How long does kefir last?
Good question, and I get it a lot. And most recently from Lori L.
Lori, I have good news…
…homemade cultured dairy usually lasts longer than anything you could purchase at the store.
How long, though? It depends on whether you’re keeping it at room temperature, in the fridge, or in the freezer.
And sometimes it’s still good even though a lot of people would have tossed it out already! (There’s no need to waste good kefir!)
I’ll share the answer below — it’s the topic of this week’s #AskWardee.
Lori L. asks:
How long can I keep homemade kefir in the fridge?
Lori, you’re asking just about the fridge, yet I’m going to include timing for all storage methods (room temp, fridge, and freezer).
The simple answer for how long kefir lasts is:
- at room temperature (68 to 78 degrees F) — 1 to 2 days
- in the fridge (40 to 50 degrees F) — 2 to 3 weeks (or longer)
- in the freezer (0 to 25 degrees F) — 1 to 2 months (or longer)
Basically, that’s the timeline for how long kefir lasts.
The Long Answer
Notice I put “or longer” after the fridge and freezer specs.
Kefir can technically last longer than the official timelines suggest.
Here’s the scoop.
In the fridge, the kefir activity slows down, yet the culture keeps working (albeit slowly) so the kefir will get more and more sour and “cheesy”. Even though it hasn’t technically gone bad, a lot of people don’t care for it when it smells or tastes this strong. It could completely separate into curds and whey, or it could just thicken up considerably and get quite strong. As long as it doesn’t smell repulsive (like rotten repulsive, not strong repulsive) then it can be used as kefir cheese, in dressings, in smoothies, or even eaten by someone whose palate can stand it. (Here are 8 other yummy ways to use kefir!)
If the kefir ever develops mold on top, it’s possible that could be skimmed away and the rest is fine. (A smell and/or little taste will tell you for sure.)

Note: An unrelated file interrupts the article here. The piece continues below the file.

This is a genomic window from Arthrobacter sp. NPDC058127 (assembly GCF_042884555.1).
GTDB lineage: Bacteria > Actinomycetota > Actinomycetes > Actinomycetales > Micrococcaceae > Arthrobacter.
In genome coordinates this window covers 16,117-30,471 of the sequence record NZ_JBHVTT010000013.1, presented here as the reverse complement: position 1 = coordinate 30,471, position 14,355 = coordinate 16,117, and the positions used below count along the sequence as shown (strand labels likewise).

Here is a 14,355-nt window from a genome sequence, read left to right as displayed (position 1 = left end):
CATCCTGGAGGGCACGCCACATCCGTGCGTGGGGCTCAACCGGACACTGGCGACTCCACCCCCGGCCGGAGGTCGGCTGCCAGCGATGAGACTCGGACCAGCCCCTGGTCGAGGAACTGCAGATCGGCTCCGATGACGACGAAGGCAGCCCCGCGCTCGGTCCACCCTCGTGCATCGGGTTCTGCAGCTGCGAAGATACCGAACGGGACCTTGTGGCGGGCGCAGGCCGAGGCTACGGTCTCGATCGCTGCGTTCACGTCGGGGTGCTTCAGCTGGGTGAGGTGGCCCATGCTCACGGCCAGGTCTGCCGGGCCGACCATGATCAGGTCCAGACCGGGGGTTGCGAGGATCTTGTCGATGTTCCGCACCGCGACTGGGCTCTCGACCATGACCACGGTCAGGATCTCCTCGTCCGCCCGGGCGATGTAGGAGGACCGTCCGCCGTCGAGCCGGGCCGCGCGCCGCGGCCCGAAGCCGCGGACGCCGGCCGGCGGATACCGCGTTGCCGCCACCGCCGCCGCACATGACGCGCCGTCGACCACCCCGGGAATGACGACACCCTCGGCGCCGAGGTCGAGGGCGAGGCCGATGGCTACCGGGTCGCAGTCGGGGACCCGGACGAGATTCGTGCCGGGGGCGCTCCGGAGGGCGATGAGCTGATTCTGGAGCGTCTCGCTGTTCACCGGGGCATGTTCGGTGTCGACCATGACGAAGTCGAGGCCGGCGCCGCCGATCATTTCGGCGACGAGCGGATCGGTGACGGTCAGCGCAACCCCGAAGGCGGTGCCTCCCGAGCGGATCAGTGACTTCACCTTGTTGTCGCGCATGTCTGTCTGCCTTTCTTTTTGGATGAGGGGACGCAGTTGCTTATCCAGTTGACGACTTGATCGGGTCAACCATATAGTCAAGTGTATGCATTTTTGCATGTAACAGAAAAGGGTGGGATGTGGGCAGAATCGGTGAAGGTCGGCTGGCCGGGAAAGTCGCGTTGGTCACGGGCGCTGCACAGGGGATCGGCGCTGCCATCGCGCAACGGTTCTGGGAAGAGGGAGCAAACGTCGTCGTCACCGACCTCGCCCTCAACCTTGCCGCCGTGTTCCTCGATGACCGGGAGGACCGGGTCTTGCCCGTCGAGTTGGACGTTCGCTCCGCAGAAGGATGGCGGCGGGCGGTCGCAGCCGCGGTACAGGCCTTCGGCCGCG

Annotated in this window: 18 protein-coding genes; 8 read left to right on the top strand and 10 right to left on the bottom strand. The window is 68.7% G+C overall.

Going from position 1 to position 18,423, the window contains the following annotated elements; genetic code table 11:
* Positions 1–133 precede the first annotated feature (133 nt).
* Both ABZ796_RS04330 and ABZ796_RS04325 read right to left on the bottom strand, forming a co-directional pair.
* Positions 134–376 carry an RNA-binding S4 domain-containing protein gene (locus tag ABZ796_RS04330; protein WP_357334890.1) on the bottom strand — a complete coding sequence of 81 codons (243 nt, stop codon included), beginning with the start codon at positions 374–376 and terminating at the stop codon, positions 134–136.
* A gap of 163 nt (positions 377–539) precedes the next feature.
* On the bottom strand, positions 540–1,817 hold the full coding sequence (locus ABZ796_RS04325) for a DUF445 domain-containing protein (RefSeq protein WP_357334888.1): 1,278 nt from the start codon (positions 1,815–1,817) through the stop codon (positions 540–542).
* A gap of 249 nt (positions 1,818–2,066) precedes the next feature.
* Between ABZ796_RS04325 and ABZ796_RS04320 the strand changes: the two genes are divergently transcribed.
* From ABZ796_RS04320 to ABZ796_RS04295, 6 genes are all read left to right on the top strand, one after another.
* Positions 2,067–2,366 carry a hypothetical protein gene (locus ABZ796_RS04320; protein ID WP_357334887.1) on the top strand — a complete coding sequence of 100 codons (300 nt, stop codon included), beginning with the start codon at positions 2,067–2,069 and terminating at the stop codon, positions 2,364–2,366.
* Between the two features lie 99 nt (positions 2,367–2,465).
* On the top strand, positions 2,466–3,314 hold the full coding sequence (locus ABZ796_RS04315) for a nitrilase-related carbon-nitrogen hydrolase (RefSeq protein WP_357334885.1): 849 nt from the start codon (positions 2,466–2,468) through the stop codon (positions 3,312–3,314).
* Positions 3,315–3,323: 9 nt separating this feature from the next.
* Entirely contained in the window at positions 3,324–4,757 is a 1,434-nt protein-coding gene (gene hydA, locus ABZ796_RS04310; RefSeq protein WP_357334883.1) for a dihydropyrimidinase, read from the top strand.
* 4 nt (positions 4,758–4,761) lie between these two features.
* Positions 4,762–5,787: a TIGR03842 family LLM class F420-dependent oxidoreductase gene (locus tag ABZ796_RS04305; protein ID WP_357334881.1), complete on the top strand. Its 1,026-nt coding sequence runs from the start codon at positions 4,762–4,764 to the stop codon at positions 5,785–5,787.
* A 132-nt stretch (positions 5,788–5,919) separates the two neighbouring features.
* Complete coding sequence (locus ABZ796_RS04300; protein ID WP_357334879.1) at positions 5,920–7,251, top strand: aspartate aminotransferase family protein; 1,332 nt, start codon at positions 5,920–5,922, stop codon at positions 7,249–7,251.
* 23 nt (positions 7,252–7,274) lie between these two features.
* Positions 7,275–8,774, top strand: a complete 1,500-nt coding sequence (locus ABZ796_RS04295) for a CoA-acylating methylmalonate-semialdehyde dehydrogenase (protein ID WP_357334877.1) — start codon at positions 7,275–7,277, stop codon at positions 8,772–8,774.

In the freezer, the biggest issue with kefir “lasting” is freezer burn. (Plus, there may be some loss of probiotics.) Freezer burn doesn’t taste great, as you probably know. To fend this off as long as possible, double or triple bag your frozen kefir or consider vacuum sealing it.
What About Yogurt?
Homemade yogurt and other cultured dairy have similar timelines for how long they last.
If you haven’t yet grabbed my Free Raw Milk Yogurt Recipe, please do! There’s a secret ingredient that keeps it thick instead of runny. Plus, it’s faster and easier than most recipes — and you can make it with pasteurized milk, too.
- How To Make Milk Kefir (and why it’s so good for you)
- Free Yogurt Recipe — it’s faster and easier than most recipes, and you can make it with pasteurized milk, too!
- Cultured Dairy & Basic Cheese eBook & Video Package
- Cultured Dairy & Basic Cheese eCourse (included with TCS membership)
- 8 Yummy Ways To Eat Kefir
- Many of these probiotic salad dressings are made with kefir!
- Kefir Cheese Balls
What Is The #AskWardee Show?
The #AskWardee Show is the live weekly show devoted to answering your niggling questions about Traditional Cooking: whether it’s your sourdough starter, your sauerkraut, preserving foods, broth, superfoods or anything else to do with Traditional Cooking.
I share tips and resources, plus answer your questions about Traditional Cooking!
When: Wednesdays at 10am Pacific / 1pm Eastern
What If You Can’t Make It?
Don’t worry. You can catch the replays or listen to the podcast!
- Come back here to AskWardee.TV; all replays will be up within 24 hours of airing live.
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How To Submit Your Questions
Two ways! (Please do NOT add questions for #AskWardee to the comments of this post because it might get missed!)
- Tweet your question to @TradCookSchool on Twitter; use hashtag #AskWardee
- Send an email to wardee at AskWardee dot tv — add #AskWardee to your email so I know it’s for the show and include your Twitter handle if you have one
How do you store your kefir? How long does it last for you? What do you do with it if it gets too strong?
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